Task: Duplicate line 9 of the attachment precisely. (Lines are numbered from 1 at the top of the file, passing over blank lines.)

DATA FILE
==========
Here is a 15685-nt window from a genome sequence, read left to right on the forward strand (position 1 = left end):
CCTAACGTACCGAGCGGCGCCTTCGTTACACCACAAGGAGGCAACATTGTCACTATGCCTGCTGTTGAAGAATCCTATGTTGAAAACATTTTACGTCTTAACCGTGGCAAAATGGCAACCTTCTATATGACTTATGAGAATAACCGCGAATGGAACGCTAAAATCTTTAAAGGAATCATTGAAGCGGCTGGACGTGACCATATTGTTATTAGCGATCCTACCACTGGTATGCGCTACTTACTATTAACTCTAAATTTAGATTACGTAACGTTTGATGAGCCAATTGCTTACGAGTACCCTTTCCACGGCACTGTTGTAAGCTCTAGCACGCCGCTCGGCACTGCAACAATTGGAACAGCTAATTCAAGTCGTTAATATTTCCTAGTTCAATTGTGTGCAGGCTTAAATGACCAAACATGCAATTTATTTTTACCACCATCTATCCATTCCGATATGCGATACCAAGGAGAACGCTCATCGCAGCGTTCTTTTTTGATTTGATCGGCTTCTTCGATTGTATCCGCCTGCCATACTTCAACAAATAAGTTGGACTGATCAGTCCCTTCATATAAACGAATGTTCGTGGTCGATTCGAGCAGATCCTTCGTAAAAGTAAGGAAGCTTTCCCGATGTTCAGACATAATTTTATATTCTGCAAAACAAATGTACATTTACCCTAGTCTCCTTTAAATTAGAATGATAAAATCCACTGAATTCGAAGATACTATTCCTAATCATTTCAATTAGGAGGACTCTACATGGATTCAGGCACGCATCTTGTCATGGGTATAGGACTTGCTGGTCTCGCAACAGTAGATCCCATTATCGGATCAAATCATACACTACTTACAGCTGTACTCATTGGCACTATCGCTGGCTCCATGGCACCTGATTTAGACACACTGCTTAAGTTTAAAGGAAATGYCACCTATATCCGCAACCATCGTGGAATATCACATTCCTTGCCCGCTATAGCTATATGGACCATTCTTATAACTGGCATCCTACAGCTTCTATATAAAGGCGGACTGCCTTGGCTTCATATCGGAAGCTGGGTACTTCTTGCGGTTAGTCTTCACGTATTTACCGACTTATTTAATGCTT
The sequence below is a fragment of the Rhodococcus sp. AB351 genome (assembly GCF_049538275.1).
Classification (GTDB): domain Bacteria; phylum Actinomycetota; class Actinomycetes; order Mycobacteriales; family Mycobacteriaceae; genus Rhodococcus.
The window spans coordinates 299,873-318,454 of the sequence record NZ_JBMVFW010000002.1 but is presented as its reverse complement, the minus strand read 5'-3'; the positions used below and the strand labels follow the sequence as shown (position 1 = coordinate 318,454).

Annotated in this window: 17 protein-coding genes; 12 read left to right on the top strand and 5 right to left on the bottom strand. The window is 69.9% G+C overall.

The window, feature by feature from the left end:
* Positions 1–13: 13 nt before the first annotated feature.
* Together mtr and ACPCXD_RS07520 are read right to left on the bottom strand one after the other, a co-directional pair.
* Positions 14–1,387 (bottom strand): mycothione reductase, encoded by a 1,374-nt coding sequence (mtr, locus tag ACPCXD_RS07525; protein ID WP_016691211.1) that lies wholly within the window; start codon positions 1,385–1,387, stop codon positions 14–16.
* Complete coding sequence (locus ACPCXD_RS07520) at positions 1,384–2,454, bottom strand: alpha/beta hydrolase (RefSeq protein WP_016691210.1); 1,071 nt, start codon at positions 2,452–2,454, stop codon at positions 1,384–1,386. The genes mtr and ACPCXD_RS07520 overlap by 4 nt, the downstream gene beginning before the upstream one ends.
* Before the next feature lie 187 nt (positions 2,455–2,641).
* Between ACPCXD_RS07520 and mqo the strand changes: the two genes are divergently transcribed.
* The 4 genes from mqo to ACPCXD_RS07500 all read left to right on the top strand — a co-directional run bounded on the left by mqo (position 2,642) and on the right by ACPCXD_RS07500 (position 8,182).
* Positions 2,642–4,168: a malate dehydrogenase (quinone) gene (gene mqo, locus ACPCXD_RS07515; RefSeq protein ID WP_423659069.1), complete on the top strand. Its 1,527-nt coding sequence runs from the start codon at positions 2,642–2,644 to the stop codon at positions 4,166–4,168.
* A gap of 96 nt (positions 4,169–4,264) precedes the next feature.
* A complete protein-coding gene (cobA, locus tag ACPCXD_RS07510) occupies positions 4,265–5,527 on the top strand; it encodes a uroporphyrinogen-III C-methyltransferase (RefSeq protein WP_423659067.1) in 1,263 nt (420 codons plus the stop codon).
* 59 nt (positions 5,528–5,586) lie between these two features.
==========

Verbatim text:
* Together mtr and ACPCXD_RS07520 are read right to left on the bottom strand one after the other, a co-directional pair.